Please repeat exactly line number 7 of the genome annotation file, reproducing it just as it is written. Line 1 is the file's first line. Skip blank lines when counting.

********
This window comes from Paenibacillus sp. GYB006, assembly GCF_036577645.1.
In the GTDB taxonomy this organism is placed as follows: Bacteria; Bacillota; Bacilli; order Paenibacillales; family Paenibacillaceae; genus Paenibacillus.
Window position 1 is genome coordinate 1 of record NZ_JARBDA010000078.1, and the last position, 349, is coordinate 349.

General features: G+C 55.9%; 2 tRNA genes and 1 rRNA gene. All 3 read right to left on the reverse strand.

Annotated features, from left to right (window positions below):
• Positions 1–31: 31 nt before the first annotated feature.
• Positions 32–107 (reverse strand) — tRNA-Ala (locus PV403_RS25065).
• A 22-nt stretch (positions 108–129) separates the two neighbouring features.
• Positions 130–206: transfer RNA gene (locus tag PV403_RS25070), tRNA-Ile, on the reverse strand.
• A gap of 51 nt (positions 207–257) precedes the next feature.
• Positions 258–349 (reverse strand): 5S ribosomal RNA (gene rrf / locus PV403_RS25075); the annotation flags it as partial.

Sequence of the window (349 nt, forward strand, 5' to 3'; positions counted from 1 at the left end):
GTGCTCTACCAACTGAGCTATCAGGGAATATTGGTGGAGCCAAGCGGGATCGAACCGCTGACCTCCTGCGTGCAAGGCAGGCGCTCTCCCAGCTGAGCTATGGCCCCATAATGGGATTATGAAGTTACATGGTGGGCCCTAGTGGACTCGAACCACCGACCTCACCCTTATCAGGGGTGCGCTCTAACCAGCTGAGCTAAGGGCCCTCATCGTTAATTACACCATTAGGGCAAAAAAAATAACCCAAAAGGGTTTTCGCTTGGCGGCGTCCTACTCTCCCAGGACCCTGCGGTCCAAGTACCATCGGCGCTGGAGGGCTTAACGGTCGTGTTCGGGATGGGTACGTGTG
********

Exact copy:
• Positions 32–107 (reverse strand) — tRNA-Ala (locus PV403_RS25065).